Kosovo president survives roadside bomb

Kosovo President Ibrahim Rugova survived without injury on Tuesday when a roadside bomb exploded as he rode to meet visiting European Union foreign policy chief Javier Solana, police said.

An explosive device planted in a garbage can on the street was detonated as Rugova’s convoy passed on its way to the meeting in the provincial capital Pristina, Kosovo police spokesperson Refki Morina said. One person was injured.

“The injured person’s life was not in danger,” Morina said.

A security guard initially claimed the injured man was part of Rugova’s escort but later said he was a passer-by.

A visibly shaken Rugova attended the meeting with Solana, who is in Kosovo to discuss the formation of a new government following the resignation of prime minister Ramush Haradinaj to face charges at the United Nations war-crimes court.

“Thank God I am saved again because the same thing happened a year ago,” Rugova (61) told reporters after the meeting.
“Unfortunately, there are still people who want to destabilise Kosovo. I condemn this act and the people who do things like this should be stopped.”

The security guard said he believes the bomb, which exploded at about 8.30am local time, was detonated by remote control.

“The blast was so strong that it broke windows on the fifth floor of a nearby building,” he said.

The international community called for calm this month after Haradinaj, a former ethnic Albanian rebel who commanded guerrilla fighters against Serbian forces during Kosovo’s 1998-1999 war, was forced to resign and face war crimes charges.

About 1 000 extra Nato peacekeepers were dispatched to the UN-run province amid fears of a new explosion of violence by Haradinaj loyalists targeting the Serb minority or even UN staff.

Kosovo’s ethnic Albanian majority demands independence from Serbia and opposes any moves to try former guerrillas in the UN war-crimes court, insisting they were freedom fighters.

Solana later met the commander of Nato-led forces in Kosovo, Yves de Kermabon, as well as chief UN administrator Soren Jessen-Petersen.

“I condemn strongly the attack. We cannot tolerate these kinds of acts. Kosovo is a place which needs a future, not bombs,” Solana told reporters.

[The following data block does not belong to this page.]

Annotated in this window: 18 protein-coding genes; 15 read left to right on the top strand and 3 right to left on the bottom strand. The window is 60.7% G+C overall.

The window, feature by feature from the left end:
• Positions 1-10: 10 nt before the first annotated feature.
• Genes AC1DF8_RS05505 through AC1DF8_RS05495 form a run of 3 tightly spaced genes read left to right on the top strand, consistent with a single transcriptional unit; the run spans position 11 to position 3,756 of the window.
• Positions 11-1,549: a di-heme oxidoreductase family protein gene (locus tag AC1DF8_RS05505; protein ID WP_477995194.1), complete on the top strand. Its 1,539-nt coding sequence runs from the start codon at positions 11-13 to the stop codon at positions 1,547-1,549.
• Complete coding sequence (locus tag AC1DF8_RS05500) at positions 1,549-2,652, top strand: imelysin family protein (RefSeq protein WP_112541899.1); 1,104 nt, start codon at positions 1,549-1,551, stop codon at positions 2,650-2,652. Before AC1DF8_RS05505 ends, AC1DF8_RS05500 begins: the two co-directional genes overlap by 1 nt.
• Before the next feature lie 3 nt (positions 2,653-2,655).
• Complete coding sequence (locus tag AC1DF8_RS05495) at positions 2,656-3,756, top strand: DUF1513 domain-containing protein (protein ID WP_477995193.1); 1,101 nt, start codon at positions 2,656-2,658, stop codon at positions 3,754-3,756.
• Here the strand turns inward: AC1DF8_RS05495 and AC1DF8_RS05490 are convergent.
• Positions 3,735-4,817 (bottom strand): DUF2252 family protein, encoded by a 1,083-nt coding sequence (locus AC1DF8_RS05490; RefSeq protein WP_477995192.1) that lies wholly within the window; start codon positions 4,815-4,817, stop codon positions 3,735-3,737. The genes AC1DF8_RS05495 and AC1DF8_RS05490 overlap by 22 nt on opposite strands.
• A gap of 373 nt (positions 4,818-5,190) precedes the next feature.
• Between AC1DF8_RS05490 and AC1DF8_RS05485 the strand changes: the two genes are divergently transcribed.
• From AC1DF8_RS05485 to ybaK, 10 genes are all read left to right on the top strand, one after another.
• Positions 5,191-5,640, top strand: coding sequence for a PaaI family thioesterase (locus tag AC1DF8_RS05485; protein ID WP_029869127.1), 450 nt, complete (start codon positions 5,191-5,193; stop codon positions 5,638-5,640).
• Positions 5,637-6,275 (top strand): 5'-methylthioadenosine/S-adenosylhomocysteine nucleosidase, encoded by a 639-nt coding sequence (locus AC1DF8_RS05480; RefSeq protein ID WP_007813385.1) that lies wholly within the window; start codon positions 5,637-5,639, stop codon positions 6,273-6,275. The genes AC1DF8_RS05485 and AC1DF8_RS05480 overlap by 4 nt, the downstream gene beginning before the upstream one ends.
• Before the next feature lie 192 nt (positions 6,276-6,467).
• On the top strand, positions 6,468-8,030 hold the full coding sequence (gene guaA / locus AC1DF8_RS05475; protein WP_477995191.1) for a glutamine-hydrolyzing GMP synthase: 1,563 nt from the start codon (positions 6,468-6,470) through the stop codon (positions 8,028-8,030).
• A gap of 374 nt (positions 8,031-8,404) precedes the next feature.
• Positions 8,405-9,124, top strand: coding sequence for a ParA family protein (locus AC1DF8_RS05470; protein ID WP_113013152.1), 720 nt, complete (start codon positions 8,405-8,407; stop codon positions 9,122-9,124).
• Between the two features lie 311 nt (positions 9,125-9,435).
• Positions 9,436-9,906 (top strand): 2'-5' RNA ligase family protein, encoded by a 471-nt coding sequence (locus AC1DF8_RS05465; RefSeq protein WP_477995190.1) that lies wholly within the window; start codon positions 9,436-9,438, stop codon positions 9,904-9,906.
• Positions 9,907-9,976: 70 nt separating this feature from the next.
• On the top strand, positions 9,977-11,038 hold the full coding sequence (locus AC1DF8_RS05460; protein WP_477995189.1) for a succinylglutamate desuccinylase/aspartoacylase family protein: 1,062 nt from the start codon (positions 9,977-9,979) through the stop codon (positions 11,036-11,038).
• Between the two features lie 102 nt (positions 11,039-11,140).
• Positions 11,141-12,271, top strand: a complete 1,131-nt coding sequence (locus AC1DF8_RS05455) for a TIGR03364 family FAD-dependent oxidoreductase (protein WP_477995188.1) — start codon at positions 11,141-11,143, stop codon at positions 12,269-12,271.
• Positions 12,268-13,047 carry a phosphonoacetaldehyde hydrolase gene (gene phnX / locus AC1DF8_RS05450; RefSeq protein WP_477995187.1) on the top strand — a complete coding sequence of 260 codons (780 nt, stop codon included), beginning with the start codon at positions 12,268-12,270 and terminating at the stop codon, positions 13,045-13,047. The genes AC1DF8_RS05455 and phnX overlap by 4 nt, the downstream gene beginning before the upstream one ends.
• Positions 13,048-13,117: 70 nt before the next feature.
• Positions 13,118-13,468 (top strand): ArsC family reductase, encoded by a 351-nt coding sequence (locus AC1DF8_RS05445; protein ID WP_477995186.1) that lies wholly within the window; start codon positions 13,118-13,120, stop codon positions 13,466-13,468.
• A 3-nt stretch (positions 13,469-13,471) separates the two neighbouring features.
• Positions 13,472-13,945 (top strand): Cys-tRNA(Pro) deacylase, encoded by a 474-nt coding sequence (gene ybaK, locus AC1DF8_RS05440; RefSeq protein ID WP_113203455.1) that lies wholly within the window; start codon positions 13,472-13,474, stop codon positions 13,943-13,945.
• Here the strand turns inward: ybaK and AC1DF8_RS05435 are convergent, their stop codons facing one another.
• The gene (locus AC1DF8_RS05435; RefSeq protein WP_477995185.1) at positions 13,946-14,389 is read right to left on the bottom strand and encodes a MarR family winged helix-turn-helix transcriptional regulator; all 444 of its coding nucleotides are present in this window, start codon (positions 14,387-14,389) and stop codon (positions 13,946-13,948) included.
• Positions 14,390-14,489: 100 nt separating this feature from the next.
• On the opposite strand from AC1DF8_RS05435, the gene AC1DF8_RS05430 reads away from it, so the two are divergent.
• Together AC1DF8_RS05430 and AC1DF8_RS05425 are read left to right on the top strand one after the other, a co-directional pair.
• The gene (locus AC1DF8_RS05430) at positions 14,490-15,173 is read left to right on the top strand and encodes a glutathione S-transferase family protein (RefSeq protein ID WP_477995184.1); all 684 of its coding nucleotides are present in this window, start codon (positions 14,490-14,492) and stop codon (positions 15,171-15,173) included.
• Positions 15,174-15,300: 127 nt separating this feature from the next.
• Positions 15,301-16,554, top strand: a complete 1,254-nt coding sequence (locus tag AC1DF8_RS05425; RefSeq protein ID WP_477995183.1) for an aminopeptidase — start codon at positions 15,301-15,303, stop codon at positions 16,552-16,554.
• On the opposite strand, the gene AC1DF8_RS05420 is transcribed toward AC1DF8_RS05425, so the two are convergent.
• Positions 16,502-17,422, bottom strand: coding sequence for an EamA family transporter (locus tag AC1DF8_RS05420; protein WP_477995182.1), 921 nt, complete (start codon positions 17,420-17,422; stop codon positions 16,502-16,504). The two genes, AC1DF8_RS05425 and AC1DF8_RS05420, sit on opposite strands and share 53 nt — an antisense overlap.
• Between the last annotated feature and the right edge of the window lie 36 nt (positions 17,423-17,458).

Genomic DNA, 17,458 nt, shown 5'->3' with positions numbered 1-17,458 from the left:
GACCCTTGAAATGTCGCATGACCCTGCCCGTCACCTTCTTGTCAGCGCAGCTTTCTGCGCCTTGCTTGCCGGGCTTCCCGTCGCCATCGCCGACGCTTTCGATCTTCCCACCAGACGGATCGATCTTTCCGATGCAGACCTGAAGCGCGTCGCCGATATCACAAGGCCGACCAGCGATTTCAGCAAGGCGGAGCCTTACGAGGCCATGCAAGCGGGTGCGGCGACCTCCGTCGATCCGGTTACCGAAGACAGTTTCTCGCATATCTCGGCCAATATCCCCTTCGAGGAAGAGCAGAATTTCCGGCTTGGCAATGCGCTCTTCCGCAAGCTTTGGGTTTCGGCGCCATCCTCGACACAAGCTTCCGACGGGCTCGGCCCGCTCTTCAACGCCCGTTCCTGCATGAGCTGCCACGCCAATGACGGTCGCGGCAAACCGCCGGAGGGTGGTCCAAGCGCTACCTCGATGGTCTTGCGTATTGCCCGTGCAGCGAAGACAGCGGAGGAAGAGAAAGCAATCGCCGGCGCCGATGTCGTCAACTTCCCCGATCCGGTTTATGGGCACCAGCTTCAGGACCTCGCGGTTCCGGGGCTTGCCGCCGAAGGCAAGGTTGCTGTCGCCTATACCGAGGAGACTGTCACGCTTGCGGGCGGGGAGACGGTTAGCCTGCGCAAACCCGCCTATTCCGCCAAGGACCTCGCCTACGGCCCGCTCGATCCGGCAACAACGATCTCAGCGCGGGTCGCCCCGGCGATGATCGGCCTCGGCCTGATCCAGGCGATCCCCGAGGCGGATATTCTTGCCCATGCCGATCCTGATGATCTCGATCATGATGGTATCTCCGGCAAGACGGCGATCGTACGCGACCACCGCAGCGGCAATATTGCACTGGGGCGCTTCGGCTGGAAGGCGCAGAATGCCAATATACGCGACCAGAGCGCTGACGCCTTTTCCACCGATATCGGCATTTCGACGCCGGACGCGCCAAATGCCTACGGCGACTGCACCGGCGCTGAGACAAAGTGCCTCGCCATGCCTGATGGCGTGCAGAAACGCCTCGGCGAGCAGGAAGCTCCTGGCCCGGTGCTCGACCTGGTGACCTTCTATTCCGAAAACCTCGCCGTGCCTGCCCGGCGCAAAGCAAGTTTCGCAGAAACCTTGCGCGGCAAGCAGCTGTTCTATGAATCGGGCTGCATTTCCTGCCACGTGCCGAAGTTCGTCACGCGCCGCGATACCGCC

Petersen said he was “shocked and outraged” by the bombing.

“Such acts have no support from the population and won’t succeed,” he said.

The Council of Europe and the United States representative office in Kosovo condemned the attack as an act of terrorism.

“This attack on the president of Kosovo, at a time when all democratic forces in the province should be working together to safeguard and promote the fundamental values of democracy and human rights, is an unacceptable act of terrorism,” said council secretary general Terry Davis.

US mission chief Philip Goldberg said the bombing “can only damage efforts to build a peaceful, democratic Kosovo. Such acts of violence and terror have no place in a society dedicated to democratic principles and the rule of law.”

Greece also said it is paying close attention to the situation in the UN-run territory.

“Greece condemns all acts of violence in this particularly sensitive region ... Like its European partners and Nato, Greece is following these developments with concern,” government spokesperson Evangelos Antonaros said.

In a separate statement, Solana praised the “maturity” of Kosovo in keeping the peace following Haradinaj’s resignation, and urged Rugova to “take responsibility” for the formation of the new government.

Haradinaj pleaded not guilty in his first appearance before the UN court on Monday. He is facing 37 charges, involving murder, persecution and rape of civilian Serbs, Roma (gypsies) and ethnic Albanians.

Kosovo has been administered by the UN since a Nato air campaign in 1999 forced Serbian troops under then Yugoslav president Slobodan Milosevic to withdraw from the province and end a crackdown on the separatist movement.—Sapa-AFP

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